by Kiyohiko Azuma
Usually I would start with the first volume of a series when reviewing it, but volume 2 is my favourite and the premise is always the same with Yotsuba&!, so if it sounds good you should start from the beginning and read all of them. This is slice-of-life manga at its best, focusing on a 5-year-old girl named Yotsuba as she encounters new people, places, and concepts in her small Japanese town. In volume 2, we follow Yotsuba as she encounters a terrifying bulls-eye, learns that she isn’t as good an artist as she thinks, and–my personal favourite–practices the many uses of the phrase “no bother”. (In the Yen Press translations, it is changed to “no sweat”, which I think makes it lose some of its charm, so try the ADV Manga edition if you can find a copy.)
If it all sounds too precious for you, get over it and just read it. No book or show has made me laugh out loud this much, ever. I wish they took longer to read, because the agony of waiting for the next volume is only relieved for the hour or two that it takes to gobble up the newest stories before starting up again.
Although these comics are usually put in the kids’ section of the library, they are intended for a middle-aged male audience in Japan. They are suitable for anyone to read. I’ve met 4-year-olds who love them as read-alongs, 8-year-olds who read them alone, 20-somethings who are devoted to them, and 50-somethings who read them with a twinkle in their eye. I was recommended this series by a 30-year-old man and I recommend it to anyone of any age and gender. It is particularly good as a happy distraction when life gets sad.
by Greg van Eekhout
Fisher becomes born by accident. His body was in a pod, already aged to about 12 or so, equipped with basic information about the world and a full vocabulary. His first word is a profanity and is used when the Ark where he became born starts to crash down around him as he hurriedly tries to sever his plastic umbilical cord. He is the only survivor. Along with Click, a humanity-helping robot, and a woolly mammoth Fisher names Protein (just in case he gets hungry), he journeys across a post-apocalyptic America in search of other surviving humans. When he finds another ark with its own helper robot, it seems almost too good to be true….
Like post-apocalyptic Hatchet, but with darker implications about humanity as a species. It’s also really funny. I love that Fisher names the mammoth “Protein”, and Click’s bossiness allows for a lot of comedy. The way things are phrased is quirky, like how Fisher “became born” and wants to avoid “failing to survive”.
This is a really thoughtful, funny, action-packed book for fans of survival books, dystopian settings, and sci-fi robot stuff. The thickness and font size of this book made me think it was for much younger kids, but it’s actually pretty dark and disturbing, so I’d reserve it for older kids who like thin books with lots of action.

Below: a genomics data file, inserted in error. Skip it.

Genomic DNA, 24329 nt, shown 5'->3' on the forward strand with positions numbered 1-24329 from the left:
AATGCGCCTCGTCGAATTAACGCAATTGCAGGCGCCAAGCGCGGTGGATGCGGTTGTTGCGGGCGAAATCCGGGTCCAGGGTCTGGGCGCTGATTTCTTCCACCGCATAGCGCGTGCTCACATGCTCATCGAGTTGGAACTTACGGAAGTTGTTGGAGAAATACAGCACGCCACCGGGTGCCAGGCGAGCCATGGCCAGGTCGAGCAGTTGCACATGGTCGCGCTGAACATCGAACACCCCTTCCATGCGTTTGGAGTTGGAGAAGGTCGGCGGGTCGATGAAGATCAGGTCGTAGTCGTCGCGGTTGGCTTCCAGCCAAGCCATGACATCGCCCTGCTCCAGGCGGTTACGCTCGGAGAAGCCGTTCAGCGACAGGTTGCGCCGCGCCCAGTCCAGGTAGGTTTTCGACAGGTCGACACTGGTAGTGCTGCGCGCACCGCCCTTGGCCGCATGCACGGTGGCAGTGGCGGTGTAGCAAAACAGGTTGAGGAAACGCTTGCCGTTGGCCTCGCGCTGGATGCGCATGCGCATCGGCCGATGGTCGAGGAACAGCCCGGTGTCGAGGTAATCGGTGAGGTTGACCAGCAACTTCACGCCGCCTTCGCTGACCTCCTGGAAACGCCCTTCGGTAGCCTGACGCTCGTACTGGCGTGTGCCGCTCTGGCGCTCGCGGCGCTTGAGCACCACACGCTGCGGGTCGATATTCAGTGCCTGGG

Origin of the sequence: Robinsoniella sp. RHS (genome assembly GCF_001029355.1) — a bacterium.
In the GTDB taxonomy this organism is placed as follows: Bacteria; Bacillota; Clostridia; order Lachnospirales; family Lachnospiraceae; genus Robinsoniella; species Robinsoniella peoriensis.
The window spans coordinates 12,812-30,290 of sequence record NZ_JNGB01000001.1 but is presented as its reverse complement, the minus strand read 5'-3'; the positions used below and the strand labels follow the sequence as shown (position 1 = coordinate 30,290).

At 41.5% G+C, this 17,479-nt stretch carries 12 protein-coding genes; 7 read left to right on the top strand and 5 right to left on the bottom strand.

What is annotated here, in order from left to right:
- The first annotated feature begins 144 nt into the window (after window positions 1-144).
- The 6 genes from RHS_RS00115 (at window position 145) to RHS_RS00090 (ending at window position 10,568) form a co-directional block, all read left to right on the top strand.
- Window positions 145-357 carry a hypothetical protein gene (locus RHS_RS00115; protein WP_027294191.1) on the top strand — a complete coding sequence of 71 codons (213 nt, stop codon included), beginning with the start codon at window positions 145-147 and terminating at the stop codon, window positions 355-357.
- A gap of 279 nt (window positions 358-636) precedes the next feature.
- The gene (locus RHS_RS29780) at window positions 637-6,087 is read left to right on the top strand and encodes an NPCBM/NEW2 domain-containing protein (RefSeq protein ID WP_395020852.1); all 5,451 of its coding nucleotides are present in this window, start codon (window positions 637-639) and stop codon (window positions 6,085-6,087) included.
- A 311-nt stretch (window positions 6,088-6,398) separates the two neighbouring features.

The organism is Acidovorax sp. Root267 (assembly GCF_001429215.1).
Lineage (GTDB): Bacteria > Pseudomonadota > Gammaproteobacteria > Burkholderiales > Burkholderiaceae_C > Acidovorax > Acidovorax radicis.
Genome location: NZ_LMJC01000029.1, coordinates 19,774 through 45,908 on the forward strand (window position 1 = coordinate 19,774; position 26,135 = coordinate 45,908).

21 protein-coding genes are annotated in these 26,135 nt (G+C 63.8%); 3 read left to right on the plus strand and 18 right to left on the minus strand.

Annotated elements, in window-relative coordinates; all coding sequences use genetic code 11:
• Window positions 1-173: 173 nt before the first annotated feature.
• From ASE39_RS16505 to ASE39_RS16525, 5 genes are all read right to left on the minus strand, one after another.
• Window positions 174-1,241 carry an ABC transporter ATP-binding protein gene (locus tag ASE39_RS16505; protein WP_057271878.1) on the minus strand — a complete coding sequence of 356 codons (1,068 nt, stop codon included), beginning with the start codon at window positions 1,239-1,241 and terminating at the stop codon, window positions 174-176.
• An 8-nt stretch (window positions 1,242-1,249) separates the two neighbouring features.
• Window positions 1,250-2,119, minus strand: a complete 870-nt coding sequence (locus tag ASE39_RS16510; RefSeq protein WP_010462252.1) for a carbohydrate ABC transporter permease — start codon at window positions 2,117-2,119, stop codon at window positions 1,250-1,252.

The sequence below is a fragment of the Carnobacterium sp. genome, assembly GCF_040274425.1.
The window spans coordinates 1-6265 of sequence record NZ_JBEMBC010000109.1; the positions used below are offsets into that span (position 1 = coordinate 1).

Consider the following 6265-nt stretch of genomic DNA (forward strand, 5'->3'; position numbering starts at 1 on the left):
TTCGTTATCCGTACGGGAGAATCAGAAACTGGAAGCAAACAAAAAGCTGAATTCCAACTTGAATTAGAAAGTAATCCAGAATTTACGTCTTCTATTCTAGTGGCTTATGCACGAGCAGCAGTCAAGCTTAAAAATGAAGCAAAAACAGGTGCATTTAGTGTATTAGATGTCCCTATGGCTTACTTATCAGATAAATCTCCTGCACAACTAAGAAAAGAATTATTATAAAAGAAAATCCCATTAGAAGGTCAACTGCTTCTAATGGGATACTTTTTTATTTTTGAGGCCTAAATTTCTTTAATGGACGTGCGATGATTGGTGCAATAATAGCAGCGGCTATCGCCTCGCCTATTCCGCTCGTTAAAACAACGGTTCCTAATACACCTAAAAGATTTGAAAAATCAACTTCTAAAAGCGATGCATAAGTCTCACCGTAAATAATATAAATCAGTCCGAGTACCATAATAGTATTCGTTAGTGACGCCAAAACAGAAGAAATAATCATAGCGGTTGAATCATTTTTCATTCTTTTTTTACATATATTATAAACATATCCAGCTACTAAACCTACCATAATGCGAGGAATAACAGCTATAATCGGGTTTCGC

Rossamund is a boy with a girl’s name, who must travel from his orphanage to his post as a lamplighter. He encounters pirates, a magically-enhanced lady, and a bunch of monster creatures. That’s about it.
With a series name like Monster Blood Tattoo, I had high expectations for an action-packed adventure, but this book was so boring I could hardly get through it. The author spent years and years inventing the monsters in the book and creating a seamless magical world. It has been praised for standing out as an original fantasy series. The monsters are interesting, but Rossamund, the main character, is not. His journey from the orphanage to his work post is fraught with adventure, but none of it comes across as exciting. There are just too many things to describe, and the old fashioned England-ish setting doesn’t help hasten the pace. The book is a description of everything Rossamund encounters, but by the end of this sizeable tome I felt like nothing had been discovered. Also, there are over 100 pages of reference materials in the back. Yawn.
Probably a hit with Tolkien fans or anyone with a pre-80s attention span.
by Gene Luen Yang
Thaddeus hates his new baby sister. He comes up with a conspiracy theory that she is an alien because she says “ga” in prime numbers (she’ll say it once, twice, three times, five times, etc). He starts monitoring her closely, interpreting everything she does as evidence that she is an alien. His sister loves the time they spend together and babbles to him even more. Then one day, she starts puking up these rather large capsules, which are actually space ships for an alien race hellbent on bringing peace and happiness to Earth! Thaddeus is vindicated. He was right! He tells his parents, he tells the FBI, he tells everyone! Then his sister is taken away to be studied….